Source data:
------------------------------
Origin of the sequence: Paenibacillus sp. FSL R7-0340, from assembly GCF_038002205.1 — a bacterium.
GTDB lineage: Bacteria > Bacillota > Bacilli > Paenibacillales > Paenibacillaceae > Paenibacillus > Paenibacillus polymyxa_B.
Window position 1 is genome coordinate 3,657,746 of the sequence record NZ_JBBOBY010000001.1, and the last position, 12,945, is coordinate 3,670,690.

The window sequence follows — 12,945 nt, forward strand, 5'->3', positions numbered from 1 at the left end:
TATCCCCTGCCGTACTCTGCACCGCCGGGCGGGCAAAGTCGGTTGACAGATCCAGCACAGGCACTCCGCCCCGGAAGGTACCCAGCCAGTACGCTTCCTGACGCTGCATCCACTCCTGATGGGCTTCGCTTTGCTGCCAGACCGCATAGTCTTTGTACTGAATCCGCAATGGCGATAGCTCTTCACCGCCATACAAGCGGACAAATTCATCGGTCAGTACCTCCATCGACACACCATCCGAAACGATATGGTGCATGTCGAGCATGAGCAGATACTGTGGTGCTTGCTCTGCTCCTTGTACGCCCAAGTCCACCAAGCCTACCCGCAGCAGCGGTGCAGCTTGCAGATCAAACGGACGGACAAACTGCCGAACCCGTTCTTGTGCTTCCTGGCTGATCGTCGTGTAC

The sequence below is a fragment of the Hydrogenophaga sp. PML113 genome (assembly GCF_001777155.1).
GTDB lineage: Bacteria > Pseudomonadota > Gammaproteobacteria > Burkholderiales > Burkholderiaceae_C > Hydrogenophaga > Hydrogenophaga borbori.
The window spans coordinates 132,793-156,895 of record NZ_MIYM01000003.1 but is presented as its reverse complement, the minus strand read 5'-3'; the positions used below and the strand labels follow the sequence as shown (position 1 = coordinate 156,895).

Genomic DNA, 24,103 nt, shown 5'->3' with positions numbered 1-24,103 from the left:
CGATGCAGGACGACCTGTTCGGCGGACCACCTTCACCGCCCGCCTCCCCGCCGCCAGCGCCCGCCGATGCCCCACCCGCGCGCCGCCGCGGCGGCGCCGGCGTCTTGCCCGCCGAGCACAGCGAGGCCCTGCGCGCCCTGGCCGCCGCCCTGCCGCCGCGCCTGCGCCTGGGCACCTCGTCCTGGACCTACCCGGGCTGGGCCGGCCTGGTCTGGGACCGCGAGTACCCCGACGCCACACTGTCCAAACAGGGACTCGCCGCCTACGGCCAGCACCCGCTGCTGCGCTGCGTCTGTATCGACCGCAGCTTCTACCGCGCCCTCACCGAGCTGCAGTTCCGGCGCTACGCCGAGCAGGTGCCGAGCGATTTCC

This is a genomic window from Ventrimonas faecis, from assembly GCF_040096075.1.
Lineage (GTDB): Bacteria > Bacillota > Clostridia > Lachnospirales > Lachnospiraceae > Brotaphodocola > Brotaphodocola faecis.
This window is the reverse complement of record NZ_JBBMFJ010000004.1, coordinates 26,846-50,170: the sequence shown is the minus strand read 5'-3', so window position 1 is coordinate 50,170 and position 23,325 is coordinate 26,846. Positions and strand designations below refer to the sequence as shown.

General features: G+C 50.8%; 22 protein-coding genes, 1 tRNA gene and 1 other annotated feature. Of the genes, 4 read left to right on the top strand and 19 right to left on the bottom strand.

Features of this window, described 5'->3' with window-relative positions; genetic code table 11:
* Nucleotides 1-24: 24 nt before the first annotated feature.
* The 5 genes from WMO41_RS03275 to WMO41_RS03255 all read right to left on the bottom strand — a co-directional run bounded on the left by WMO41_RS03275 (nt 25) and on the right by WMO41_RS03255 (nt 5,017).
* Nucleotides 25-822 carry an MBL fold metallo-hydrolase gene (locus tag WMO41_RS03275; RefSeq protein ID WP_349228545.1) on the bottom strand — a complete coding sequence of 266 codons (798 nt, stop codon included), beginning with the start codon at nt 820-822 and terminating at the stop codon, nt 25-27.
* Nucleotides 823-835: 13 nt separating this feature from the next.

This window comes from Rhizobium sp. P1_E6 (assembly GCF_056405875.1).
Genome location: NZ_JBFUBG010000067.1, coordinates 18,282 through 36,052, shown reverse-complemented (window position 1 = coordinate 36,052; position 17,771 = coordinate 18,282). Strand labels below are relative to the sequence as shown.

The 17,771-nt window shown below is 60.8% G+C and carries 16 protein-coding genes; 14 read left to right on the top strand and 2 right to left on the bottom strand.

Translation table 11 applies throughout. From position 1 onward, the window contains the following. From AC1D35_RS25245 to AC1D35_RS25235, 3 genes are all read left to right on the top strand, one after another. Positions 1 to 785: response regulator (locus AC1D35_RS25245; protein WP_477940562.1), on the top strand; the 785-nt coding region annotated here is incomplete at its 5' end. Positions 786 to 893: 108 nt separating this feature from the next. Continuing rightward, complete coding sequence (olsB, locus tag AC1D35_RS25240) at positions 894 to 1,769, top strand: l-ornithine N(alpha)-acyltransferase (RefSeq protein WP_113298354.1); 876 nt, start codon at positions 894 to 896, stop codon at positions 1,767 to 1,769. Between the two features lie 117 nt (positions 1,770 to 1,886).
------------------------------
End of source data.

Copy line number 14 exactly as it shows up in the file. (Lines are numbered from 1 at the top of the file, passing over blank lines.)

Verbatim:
General features: G+C 50.8%; 22 protein-coding genes, 1 tRNA gene and 1 other annotated feature. Of the genes, 4 read left to right on the top strand and 19 right to left on the bottom strand.